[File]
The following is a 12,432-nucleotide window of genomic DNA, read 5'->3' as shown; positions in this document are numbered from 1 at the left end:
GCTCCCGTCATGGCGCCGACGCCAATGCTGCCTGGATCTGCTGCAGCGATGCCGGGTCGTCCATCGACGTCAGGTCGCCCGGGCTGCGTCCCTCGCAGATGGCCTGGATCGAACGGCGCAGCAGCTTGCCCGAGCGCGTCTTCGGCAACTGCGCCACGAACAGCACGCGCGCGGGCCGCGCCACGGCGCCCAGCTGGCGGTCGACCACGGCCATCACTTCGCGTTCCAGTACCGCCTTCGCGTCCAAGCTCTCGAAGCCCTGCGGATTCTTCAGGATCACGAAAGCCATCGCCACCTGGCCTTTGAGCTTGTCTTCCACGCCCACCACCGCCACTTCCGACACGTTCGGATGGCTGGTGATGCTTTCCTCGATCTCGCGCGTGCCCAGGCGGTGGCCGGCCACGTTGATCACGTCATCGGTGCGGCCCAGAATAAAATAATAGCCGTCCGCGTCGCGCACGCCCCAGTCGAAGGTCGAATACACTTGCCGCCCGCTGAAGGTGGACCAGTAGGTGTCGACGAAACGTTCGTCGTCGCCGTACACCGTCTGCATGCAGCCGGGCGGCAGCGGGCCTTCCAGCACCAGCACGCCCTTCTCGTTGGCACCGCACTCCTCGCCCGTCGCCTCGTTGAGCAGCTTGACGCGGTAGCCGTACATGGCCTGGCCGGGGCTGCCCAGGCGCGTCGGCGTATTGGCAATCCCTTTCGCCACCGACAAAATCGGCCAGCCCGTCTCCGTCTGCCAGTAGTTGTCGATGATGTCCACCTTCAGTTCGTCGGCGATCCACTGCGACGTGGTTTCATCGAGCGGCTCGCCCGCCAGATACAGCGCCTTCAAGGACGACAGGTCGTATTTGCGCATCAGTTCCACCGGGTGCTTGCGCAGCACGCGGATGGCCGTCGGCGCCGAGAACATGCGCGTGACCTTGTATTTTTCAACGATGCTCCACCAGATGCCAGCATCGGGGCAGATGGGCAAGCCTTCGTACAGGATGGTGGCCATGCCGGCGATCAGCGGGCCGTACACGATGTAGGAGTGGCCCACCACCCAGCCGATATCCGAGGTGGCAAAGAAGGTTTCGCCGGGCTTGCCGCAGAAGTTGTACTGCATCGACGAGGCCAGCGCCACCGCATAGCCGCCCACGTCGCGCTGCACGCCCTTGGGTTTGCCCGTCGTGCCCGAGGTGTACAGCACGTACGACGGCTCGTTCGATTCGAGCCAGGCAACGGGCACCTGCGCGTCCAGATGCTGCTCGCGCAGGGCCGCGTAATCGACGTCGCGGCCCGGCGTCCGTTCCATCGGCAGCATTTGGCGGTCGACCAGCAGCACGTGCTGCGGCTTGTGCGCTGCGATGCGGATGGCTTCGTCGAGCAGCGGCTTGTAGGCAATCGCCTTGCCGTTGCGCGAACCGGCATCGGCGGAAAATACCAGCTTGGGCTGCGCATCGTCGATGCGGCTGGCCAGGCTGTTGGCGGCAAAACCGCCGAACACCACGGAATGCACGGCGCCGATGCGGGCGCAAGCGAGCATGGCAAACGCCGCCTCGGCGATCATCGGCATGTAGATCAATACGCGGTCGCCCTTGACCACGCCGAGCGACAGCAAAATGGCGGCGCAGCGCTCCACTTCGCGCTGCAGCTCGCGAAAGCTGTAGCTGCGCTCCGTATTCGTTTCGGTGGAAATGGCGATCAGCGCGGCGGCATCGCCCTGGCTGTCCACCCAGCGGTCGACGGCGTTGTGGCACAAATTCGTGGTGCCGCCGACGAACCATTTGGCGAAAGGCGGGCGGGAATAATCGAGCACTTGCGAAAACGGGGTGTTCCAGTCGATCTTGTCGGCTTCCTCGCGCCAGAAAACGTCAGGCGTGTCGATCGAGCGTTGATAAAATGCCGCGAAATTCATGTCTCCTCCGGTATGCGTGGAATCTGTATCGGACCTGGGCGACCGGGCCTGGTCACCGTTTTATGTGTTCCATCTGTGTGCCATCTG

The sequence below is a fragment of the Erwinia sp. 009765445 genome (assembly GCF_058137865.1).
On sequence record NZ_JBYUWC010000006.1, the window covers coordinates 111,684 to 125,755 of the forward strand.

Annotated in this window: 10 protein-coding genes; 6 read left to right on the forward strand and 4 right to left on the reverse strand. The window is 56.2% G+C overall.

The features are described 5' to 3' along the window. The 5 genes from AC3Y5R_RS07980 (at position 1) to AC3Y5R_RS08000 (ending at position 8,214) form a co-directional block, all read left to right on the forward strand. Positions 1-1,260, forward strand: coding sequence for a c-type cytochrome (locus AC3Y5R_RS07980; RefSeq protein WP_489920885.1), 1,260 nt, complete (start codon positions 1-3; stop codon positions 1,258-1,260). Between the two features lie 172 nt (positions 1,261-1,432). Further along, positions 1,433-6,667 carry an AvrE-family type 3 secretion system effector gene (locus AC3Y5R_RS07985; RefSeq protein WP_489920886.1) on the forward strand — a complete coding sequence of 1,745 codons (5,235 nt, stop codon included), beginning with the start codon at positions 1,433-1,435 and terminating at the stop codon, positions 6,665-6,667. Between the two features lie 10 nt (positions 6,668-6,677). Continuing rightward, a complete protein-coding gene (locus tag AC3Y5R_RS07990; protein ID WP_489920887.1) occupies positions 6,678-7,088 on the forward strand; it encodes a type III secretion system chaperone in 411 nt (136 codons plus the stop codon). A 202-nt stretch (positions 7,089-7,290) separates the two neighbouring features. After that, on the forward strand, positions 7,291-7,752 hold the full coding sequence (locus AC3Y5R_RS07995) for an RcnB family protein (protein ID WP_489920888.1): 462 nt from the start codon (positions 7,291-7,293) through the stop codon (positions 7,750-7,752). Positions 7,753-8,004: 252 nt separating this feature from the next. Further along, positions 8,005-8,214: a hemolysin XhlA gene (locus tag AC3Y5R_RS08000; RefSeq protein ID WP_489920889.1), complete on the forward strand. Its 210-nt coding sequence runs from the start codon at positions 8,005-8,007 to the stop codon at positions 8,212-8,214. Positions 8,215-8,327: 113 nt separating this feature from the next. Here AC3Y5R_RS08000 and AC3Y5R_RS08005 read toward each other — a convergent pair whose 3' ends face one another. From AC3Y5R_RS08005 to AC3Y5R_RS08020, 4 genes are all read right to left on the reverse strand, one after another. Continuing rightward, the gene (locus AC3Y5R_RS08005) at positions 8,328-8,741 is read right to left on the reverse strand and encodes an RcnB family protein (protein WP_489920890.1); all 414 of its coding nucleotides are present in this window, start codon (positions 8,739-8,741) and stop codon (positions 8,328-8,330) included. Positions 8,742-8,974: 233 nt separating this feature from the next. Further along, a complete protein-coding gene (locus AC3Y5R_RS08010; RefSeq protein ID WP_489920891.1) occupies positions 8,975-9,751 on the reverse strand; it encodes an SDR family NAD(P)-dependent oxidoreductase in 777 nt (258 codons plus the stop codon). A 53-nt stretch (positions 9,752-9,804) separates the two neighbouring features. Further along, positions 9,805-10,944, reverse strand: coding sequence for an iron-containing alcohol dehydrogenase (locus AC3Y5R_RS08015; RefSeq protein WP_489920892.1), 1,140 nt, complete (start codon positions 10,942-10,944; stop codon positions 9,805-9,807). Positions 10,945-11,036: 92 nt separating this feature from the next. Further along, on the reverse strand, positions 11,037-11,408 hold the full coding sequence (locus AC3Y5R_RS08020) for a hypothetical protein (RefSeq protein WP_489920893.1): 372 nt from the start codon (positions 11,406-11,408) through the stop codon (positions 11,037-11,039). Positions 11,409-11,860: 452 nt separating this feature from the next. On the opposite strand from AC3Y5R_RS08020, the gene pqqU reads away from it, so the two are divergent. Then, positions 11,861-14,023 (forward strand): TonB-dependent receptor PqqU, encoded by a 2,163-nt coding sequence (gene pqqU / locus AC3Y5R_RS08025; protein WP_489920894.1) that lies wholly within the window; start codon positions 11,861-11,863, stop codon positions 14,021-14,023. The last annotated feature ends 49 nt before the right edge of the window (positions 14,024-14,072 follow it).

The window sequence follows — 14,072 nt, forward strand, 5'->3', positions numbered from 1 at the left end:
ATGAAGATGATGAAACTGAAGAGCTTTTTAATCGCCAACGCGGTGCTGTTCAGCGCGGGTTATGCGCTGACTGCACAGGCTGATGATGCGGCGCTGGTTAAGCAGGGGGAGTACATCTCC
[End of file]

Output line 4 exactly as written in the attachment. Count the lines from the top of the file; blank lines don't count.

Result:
On sequence record NZ_JBYUWC010000006.1, the window covers coordinates 111,684 to 125,755 of the forward strand.